The Fishing Village

The Fishing Village

By Tony DeLorger © 2011


The fog heavily rests upon town, etching light through small passages of hope, waking the feathered nocturnal ones, like fluffed balls clawed on damp bark branches. Their eyes unwilling to meet day, they squeak like rusty hinges as if to mournfully refuse.

A solitary truck backs up at the wharf, its mechanical splutter echoes in the cove. Houses like dots of light stir for approaching day, the inhabitants dusting themselves off, kicking the cat to wake, the hiss of kettles bright.

On the water the boats rock a lullaby, ropes old and feathered creak, taut lines holding the crusty fleet in neat lines. Lapping water syncopated in a cacophony of sound whirls around the dock, while bearded men of salt prepare for launch, check nets. The sweet smell of petrol wafts by, while the pumps rattle in a rhythmic throw as boats come to life.

The fog rises a little, no more than a foot overhead. It floats like a white band of sky, light flickering now and then. Heavy rubber boots stride the wharf, sun ravaged and splintered, voices suddenly breaking the serenity, morning chatter and hopeful catch. Then, in perfect time the engines rumble and pipes splutter. One by one the fleet creeps out toward the deep, their masts cut short by fog. The trails of foam, white and concave slowly form into one as the horns sound in the cove like well-wishes.

In the cobblestone streets of the village shop keeps sweep the steps, their brooms like thrashing wheat stalks. Doorbells sound with high-pitched tinkles as the front doors are swung open to stack produce and grain sacks on the pathway.

The fog is now dissipating, the suns streaming down on a warm summers morn. Slapping shoe leather on stone increases as villagers alight with baskets to fill. Morning greetings turn to chatter, the womenfolk sharing their fishing lives, their drunken husbands Friday nights and children deeds.

Deliveries are noted, sacks are stacked and bacon wrapped. The general store is a hive of activity, while Henry the store parrot squawks for attention. Mothers sort bolts of fabric while children beg for sweets and Henry will not shut up. The old wooden floor gnarled and supple bends under weight as villagers shuffle through barrels and crates.

Down Baxter’s Lane the smell of fresh baked dough draws the villagers from Main Street, and a sprightly queue begins, the aroma too much for any to resist. Bread cakes and pies wrapped in crisp white bags fly out from the bakery, their irresistible smell guiding even more patrons to the lane.

Raspel Scott the milko, is on his rounds, the sound of milk swishing in the metal containers on the cart, stop and start as Betsy pulls over and resumes her ride. She knows every cobblestone, every doorway, and her hooves are like counted steps to the next delivery. The soothing clatter of her hooves is like music.

Birds are now awake and darting in and out of the old fig trees behind Main Street, their chirping and playful banter a backdrop to the village bustle. By the wharf, the fishmongers are busy preparing for the incoming catch. Tubs and blocks of ice are organised and distributed in the work area. Benches are washed down and knives sharpened, the cold rooms cleared out and ready.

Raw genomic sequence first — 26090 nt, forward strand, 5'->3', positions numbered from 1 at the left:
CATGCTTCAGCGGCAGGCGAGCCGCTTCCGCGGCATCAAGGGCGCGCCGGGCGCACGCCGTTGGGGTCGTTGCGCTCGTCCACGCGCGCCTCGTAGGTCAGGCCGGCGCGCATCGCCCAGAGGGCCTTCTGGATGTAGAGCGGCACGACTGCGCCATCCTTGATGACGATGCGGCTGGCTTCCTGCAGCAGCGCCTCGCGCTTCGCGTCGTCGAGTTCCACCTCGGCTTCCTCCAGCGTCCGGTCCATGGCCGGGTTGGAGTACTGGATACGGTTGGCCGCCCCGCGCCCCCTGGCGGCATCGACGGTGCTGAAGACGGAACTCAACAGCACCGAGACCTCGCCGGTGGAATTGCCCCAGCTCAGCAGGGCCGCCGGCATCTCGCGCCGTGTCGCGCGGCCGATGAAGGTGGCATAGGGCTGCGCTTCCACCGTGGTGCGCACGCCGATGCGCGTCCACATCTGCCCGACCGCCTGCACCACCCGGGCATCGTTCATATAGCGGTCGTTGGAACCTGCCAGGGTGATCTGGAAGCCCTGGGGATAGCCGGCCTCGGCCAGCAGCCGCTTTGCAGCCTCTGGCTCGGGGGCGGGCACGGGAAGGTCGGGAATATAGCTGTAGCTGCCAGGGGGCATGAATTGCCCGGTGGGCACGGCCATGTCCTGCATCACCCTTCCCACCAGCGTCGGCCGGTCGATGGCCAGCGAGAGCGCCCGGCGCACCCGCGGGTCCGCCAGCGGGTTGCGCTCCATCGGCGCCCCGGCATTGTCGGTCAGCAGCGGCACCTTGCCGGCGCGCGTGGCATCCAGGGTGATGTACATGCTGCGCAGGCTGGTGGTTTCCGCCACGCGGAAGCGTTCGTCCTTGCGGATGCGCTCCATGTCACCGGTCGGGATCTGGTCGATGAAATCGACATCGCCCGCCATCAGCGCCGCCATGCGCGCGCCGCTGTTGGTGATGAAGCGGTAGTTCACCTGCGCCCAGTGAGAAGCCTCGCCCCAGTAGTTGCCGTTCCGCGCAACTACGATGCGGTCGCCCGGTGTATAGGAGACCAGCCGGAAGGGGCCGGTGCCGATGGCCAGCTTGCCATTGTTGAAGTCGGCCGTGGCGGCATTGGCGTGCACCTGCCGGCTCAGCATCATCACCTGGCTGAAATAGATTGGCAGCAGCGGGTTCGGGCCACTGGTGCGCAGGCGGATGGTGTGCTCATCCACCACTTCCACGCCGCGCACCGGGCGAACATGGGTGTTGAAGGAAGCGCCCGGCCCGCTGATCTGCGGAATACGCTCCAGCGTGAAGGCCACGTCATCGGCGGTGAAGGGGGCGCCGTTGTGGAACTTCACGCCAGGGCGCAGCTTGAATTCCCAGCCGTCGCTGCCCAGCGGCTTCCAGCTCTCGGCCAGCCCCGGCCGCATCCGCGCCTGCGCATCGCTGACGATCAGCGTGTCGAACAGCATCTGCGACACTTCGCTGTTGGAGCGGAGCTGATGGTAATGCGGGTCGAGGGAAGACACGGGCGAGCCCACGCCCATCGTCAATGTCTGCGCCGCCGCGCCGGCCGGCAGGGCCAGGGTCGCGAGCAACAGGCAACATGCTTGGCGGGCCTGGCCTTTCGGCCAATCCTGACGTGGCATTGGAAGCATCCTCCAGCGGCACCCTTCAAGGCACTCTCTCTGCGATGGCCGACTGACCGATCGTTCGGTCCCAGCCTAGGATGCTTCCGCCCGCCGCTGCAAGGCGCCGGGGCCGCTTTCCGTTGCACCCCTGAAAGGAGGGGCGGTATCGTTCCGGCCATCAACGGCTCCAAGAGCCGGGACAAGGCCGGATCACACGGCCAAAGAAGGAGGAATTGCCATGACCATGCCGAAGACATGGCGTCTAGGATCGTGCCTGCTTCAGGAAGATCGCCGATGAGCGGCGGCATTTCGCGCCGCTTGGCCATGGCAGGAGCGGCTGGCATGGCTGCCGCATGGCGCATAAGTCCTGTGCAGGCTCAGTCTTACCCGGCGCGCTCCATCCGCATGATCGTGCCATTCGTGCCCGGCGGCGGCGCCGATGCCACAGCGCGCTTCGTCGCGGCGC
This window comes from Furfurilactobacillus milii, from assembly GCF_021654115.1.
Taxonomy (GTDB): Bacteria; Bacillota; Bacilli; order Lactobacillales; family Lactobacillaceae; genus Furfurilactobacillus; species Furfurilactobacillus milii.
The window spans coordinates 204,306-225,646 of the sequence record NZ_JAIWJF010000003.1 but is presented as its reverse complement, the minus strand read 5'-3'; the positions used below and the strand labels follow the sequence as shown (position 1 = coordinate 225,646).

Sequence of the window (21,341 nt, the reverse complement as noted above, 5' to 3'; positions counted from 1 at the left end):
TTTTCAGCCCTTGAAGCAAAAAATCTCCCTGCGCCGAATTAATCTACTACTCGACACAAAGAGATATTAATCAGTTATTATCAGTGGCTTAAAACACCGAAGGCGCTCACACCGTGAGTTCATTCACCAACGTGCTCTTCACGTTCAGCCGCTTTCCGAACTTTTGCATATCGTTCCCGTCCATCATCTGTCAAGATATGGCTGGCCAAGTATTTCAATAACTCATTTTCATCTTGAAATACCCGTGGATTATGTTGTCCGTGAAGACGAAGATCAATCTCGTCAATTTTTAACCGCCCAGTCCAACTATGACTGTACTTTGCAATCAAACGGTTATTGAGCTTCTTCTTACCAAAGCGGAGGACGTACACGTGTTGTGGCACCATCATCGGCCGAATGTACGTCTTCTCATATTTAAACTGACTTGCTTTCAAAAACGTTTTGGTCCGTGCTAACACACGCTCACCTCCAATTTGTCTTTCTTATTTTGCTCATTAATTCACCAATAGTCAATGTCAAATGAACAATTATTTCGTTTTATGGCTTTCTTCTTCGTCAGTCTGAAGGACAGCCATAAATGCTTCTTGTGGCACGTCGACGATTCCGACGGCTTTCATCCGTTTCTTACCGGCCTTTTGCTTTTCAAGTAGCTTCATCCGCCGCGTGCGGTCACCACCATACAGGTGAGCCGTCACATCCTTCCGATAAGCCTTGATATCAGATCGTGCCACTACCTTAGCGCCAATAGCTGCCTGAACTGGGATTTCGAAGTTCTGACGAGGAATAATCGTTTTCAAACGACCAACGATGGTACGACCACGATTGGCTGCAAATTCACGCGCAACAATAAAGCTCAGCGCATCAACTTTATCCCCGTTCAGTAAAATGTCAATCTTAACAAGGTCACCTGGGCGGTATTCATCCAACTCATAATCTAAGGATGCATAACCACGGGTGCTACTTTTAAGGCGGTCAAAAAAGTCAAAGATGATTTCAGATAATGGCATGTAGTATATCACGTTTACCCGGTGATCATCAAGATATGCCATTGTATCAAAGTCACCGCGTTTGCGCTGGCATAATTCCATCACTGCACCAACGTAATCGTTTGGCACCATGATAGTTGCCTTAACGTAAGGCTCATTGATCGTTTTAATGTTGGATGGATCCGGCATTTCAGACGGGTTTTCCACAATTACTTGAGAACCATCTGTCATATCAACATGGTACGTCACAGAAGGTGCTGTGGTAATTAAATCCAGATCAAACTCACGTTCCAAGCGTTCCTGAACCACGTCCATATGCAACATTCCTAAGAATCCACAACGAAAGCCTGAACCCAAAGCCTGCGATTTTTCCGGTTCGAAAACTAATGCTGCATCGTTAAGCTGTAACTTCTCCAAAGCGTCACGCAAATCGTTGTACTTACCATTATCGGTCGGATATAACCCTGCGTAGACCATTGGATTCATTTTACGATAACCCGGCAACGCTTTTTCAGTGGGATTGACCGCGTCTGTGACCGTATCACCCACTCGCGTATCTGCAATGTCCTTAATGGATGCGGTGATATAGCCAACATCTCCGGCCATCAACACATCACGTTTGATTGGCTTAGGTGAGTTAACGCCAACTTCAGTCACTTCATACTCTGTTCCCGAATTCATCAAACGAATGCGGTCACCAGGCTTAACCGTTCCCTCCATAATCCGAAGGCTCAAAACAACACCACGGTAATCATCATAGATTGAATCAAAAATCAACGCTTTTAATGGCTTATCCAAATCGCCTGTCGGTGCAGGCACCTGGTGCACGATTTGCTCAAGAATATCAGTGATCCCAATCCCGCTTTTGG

Down at the end of the wharf a young lad sits staring out to sea, dreaming of the day he too will join the boats and pray for a lively catch. His skinny legs dangle from the wharf, the beckoning water below him. He can smell that call of the salt and can see that look on his fathers face returning with a plentiful catch. He’ll stand at the prow of the boat, one arm on the mainstay rope, the other waving proudly. It is a man’s world, the boy thinks and grins.

A village day just seems to disappear when the boats are out. All do their work, clean and organise life but minds are always on the boats, the catch. Wives long for their husbands return, sons sit in school and look wistfully out the window, dreaming of the sea and that knowing smile from their father.

At dusk and as the first boat is sighted, a loud horn resounds in the cove, signalling return. The villagers all eyes to the sea, from windows, shops and on the street, they stand still, a quick prayer for a safe return. When they dock the village will be a hive of organised chaos and working well into the night another day will eventually come to a close. Until at first light the sea once again calls her disciples to work. But until then the fog slowly roles in like a blanket around the village; above, the stars like jewels look down, ever vigilant.

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Comments 2 comments

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Tony DeLorger 5 years ago from Adelaide, South Australia Author

Thanks Anna for your kind words. I hope you continue to enjoy my work. take care and enjoy the Hub community.


Anna Gambier 5 years ago

Realism and atmosphere are so hard to combine; you have caught it perfectly. And a gorgeous end to a haunting piece.

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